Our trip to Düsseldorf had already gone sideways, but neither of us could say it was a bad thing. A twisted ankle forced us to go slower, a pace which suited Düsseldorf's penchant for small and thoughtful details.
As I returned back to the hotel after a full day of walking, Brian was able to make it to the only pharmacy open on Sunday - at the train station - just before it closed for the day. Patched up with a bulky ankle support and tiger balm, I was good to go for dinner at a beer hall.
German beer halls are just the best. Hundreds of people on even a Monday night spend time with their best friends, family, co-workers, or complete strangers refreshed by bottomless beer. Although we had our hearts set on schnitzel, true locals order the massive pork hock and finish it. Everyone is family here, and it's the kind of dinner that satisfies more than your hunger.
The next morning we set out in the opposite direction for a different side of the city. Heading for Rhine Tower for a great view, we stopped often to admire monuments and architecture along the way.
For us, the old-style buildings and architectural details were exciting. Düsseldorf has a unique blocky and weathered style that manages to look incredibly elegant when it wants to. Much like the parks that dot every other corner of the "concrete jungle", traditional and modern blend seamlessly together in surprising ways. Before we knew it, we found ourselves in modern Düsseldorf.
So, Rhine Tower. Here's the thing, Rhine Tower was pretty cool, but it was also kind of a rip-off. Because we have the blog and because Brian is our official photographer, getting great photos is important to us and the view from above is one of the major reasons we were attracted to Rhine Tower.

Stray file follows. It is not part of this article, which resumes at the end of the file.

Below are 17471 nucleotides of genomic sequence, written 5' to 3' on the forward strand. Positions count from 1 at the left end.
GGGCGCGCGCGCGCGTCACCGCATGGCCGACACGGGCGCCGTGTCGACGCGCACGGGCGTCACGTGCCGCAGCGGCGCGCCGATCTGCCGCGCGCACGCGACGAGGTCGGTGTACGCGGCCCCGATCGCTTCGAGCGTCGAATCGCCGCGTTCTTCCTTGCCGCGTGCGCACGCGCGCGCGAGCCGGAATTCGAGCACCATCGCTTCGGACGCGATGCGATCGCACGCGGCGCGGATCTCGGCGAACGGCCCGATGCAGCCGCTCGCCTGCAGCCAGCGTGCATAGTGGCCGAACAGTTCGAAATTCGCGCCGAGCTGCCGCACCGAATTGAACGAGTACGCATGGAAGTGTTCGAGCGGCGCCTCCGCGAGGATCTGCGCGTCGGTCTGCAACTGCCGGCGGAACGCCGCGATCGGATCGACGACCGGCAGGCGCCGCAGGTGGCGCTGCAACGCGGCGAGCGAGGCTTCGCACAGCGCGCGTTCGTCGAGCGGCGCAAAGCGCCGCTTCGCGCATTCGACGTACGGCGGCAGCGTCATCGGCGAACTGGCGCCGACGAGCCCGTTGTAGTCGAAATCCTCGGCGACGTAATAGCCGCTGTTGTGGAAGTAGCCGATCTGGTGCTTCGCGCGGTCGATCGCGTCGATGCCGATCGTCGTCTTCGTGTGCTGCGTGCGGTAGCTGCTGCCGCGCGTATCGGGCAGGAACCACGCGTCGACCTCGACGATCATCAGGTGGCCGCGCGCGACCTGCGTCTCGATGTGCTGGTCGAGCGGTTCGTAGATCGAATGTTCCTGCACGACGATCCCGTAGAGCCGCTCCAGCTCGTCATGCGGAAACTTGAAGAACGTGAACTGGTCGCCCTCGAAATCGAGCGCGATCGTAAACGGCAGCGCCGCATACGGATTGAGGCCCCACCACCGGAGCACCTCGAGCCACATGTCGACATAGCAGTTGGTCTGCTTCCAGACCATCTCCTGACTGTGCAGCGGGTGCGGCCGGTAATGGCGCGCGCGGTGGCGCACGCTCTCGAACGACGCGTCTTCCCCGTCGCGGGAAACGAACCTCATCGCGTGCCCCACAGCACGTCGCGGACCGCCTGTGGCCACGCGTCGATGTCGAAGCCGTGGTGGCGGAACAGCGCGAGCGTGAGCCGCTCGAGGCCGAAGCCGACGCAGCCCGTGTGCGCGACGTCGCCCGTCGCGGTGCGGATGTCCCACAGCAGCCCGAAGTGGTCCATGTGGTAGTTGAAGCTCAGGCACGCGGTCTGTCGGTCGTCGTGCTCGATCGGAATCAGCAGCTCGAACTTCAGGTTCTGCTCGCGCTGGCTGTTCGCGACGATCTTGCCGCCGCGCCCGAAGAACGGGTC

It costs nine euros in cash to enter, and you go directly up in a steel elevator up to a café. There is a restaurant a bit higher but you cannot enter unless you have reservations. No matter, the café's view is really beautiful, and we enjoyed a quick lunch and drinks overlooking the city and river. Stunning view!
The windows were slanted out at such an angle on this floor that it was almost impossible to take photographs. We took the stairwell down a couple of flights to the "observation deck" and found the view completely obstructed by steel barriers. It was such a ridiculous waste of an opportunity to show off this beautiful city. We walked all the way around the howling wasteland just to check if there was any place to peer out, but no luck. Rhine Tower doesn't do Düsseldorf justice without a real observation deck.
We had a wonderful time, but it was a steep entrance fee just to get to a café! If you're in the mood for a fancier restaurant you might get a little more bang for your buck if you made a reservation up top, but if you're interested in the view and not photos, Rhine Tower has got an awesome panorama, and the café is charming.
The other reason to visit Rhine Tower is that it's next door to one of the coolest places in town. This part of Düsseldorf is full of creative and whimsical architecture that is just really neat. I think we could have wandered around much more, but we had to get back to the bus station. We weren't going to cut it so close on the way back, at least that's what we said.
The sun had come out and it was just beautiful in the sun. I thought that one of the best things about Düsseldorf was that it gave slow-moving, injured me something to think about, and a great place to think, around every corner. I loved that it was a city for people with parks, public art, interesting buildings and creative spaces weaved together very organically.
I knew almost nothing about Düsseldorf when I arrived, but I left feeling as though I'd met a new friend who made me excited about doing regular things. I'm not sure if I would have felt the same if I hadn't hurt myself and been forced to slow down.
We did make it to the bus in time, only because the bus was late. I didn't mind, and I thought if Brian wasn't able to convince the driver to let him on without a passport, it would be nice to spend a little more time in Düsseldorf. My ankle throbbed painfully in its uncomfortably tight shoe, but I left Düsseldorf with a big smile on my face and a resolution to make space for slower exploration.